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  8. You don’t appear to be listening. On the shelves of my local Co-op two days ago, were plastic straws, plastic cups and plastic cutlery!
    The best way to reduce plastic waste is not shop at the Co-op!

    The independents in my area are making much bigger efforts, I am looking to these to do all my shopping now.

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  9. Perishable goods last longer in packaging, reducing waste. We’re also looking at alternatives to plastic and to reduce packaging overall. If you’re a Co-op Member you can join in to help reduce waste #TheCoopWay https://coop.uk/2IzbXew Thanks, ^Scott

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  10. Please can you stop wrapping root veg? A swede does not need to be wrapped – it is a long lasting winter vegetable with its own protective overcoat! And it doesn’t need a sell by date either.

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  11. […] This summer we’re excited to become the first major grocer to trial a plastic bottle deposit and return scheme (DRS) with reverse vending machines. The machines will be installed in our Co-op pop-up shops at four music festivals and is part of our commitment to increase recycling and reduce waste. […]

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  12. As much as I really enjoyed the Co-op Super Green Salad I bought today, I didn’t enjoy the gift of a free plastic fork I hadn’t asked for and didn’t need.
    All supermarkets do this, but that’s no excuse. Why not place plastic cutlery in a receptacle by the salads’ fridge – rather than IN the salads – so that people can choose whether they need one or not? Better still, charge 5p for a fork and people might start remembering to bring one from home!

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  13. In a country with drinkable water I fail to see why any supermarket should be selling it in plastic bottles. And how many varieties of H2O are Being marketed?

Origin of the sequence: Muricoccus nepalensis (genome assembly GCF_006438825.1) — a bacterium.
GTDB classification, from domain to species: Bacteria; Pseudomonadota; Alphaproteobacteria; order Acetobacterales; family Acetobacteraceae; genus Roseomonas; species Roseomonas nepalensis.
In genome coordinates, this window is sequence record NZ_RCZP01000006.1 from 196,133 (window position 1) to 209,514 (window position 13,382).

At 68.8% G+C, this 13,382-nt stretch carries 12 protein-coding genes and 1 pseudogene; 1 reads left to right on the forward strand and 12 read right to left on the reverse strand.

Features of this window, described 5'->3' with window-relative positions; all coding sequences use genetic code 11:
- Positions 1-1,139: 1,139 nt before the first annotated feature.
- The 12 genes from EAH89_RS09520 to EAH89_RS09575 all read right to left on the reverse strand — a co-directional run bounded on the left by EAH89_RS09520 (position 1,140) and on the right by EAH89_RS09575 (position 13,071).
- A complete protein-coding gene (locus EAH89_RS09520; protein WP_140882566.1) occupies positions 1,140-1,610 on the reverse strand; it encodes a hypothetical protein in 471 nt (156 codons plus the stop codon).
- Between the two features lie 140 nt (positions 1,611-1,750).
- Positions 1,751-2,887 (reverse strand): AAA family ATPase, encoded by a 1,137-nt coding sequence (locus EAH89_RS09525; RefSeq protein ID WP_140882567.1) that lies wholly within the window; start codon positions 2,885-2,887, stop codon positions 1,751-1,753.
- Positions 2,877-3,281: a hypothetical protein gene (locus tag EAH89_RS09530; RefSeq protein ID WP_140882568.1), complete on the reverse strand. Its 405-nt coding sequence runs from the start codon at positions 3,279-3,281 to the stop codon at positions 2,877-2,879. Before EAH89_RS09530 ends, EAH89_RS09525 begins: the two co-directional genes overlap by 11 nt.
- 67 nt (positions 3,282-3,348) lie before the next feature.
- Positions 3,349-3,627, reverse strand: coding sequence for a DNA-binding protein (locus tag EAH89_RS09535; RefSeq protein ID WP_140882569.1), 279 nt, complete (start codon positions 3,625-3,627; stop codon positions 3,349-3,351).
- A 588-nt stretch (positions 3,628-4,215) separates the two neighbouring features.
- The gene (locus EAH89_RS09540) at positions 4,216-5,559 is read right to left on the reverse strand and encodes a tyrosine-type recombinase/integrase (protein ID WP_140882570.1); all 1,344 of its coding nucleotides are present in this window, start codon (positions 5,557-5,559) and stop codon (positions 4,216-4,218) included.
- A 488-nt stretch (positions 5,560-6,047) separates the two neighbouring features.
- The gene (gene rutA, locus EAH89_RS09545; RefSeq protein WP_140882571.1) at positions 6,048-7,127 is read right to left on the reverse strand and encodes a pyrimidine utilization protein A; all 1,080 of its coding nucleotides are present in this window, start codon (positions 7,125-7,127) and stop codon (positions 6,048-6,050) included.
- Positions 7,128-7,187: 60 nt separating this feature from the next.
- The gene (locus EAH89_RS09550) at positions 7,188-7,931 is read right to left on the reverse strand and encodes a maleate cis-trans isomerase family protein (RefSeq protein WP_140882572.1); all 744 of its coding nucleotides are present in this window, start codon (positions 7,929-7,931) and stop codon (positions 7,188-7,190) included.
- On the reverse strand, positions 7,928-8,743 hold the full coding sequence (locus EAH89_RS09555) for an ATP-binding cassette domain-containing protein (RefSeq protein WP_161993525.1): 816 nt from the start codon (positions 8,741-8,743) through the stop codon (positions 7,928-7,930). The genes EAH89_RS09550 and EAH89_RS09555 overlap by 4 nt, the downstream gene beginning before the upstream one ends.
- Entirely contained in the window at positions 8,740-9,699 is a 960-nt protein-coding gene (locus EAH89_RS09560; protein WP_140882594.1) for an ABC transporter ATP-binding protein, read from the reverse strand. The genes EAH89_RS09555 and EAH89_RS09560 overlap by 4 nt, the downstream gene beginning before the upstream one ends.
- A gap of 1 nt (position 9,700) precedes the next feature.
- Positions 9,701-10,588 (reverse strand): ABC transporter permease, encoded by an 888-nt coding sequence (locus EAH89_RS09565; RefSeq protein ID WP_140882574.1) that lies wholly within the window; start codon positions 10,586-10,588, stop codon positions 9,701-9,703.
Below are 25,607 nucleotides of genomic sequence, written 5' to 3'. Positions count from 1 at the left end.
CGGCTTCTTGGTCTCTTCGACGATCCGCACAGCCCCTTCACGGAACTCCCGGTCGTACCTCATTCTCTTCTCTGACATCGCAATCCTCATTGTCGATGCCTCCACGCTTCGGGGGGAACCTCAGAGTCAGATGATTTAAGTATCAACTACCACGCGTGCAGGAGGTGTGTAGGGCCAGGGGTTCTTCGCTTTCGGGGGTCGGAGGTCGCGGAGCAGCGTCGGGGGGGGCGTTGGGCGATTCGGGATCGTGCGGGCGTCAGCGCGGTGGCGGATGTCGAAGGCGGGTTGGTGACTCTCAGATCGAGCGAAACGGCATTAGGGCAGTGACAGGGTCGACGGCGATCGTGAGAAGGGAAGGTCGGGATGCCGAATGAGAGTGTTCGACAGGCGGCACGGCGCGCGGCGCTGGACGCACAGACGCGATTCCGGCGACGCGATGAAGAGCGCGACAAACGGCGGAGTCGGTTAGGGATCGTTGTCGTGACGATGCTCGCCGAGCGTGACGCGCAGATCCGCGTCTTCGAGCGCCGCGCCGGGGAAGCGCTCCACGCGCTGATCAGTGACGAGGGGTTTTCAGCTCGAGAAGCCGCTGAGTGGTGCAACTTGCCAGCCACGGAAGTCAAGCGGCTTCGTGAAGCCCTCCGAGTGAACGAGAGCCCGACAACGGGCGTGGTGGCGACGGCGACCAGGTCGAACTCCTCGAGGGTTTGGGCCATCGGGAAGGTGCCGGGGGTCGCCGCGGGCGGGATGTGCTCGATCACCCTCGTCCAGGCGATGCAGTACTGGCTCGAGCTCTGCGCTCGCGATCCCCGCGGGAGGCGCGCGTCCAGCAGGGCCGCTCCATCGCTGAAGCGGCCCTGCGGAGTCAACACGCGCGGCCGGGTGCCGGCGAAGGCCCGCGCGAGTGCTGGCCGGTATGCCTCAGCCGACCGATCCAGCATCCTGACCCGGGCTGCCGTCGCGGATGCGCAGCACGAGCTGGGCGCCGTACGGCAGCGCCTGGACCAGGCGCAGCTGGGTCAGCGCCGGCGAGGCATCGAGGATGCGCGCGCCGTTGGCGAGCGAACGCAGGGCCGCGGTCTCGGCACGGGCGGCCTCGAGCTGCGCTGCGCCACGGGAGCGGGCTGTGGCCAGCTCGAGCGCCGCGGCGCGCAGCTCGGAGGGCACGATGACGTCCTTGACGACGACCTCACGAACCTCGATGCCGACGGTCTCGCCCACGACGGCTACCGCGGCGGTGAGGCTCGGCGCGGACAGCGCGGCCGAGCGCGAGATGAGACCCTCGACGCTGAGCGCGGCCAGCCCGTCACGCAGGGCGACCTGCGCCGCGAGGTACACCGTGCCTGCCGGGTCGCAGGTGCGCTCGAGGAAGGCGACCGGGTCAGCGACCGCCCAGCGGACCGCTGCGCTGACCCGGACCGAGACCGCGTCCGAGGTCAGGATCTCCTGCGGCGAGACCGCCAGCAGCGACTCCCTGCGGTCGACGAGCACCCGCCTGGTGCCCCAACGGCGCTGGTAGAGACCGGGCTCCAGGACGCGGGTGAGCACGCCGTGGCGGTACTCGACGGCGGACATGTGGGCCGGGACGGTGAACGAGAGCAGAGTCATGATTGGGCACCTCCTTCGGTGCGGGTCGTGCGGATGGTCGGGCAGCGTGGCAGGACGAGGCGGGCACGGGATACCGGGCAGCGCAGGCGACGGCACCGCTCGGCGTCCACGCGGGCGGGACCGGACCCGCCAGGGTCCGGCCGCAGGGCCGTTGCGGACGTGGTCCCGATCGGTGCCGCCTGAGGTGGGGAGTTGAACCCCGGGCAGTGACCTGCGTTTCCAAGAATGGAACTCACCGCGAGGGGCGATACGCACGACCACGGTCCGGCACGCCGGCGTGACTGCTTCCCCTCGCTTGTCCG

Do consumers have too much money or are they too lazy to fill a re useable container from the tap?

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  14. Me again, another way to reduce food waste is to sell at a reduced rate. As a single mom of four I relied on reduced price fruits and veg to feed my kids as healthy as possible. Sell those bananas that are turning, Post the recipe for banana bread and put on website as well. There are many fruits and veg that are fine far beyond sell by date. Show people ways to use them and save money and food waste.

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  15. How timely, I was about to write to you regarding Co-Ops packaging for salt and pepper. I bought both, each came in a glass bottle with a plastic grinder attached. When my product was getting low I bought bulk peppercorns and sea salt. Surprise surprise I can’t take the plastic grinder top off to refill the container. What a ridiculous waste of resources to produce this container that cannot be reused. Not happy!

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    • Thank you for the feedback, if you’re a Co-op Member, please join in via your Membership account here: http://coop.uk/2Iv7AND ^Jordan

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    • I too did the same with the salt and pepper pots so l have binned the Coop bottles now they are empty and bought wooden refillable ones and buy pepper corns and salt in boxes and fill them myself .And it works out so much cheaper .

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    • I too was amazed when l couldn’t open the plastic top on the salt grinder so l recycled the pot and have purchased a new condiment set £3.99 so that l can buy the salt and pepper loose and refill them myself .No more buying expensive glass condiments to put in recycling .

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  16. I agree with those who are trying to make the Coop realise that recycling is simply not enough. We want to reduce the amount of packaging used. We don’t want you to simply tells us that it can be recycled. And we definitely want fruit and veg to be loose and free from plastic packaging. So please listen to the members. And don’t listen to those representing the packaging industry.

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    • Hi Mike, thanks for joining in, but if you’re a Co-op Member join in via your online Membership account to ensure your voice is heard. We’re looking for actionable ideas and suggestions to reduce plastic packaging in Co-op, so now’s the time to join in #TheCoopWay ^Jordan

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  17. Yes, please sell loose fruit and veg! If a bag is necessary, make it a paper one! I live alone and packaged fruit and veg is usually too great a quantity.u

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    • Hi Maude, we know plastic packaging on fresh produce helps to extend the shelf life and therefore reduces food waste, but if you’re a Co-op Member, these suggestions are perfect for sharing via your online Membership account. We’re looking for actionable ideas and suggestions to reduce plastic packaging in Co-op, so now’s the time to join in #TheCoopWay ^Jordan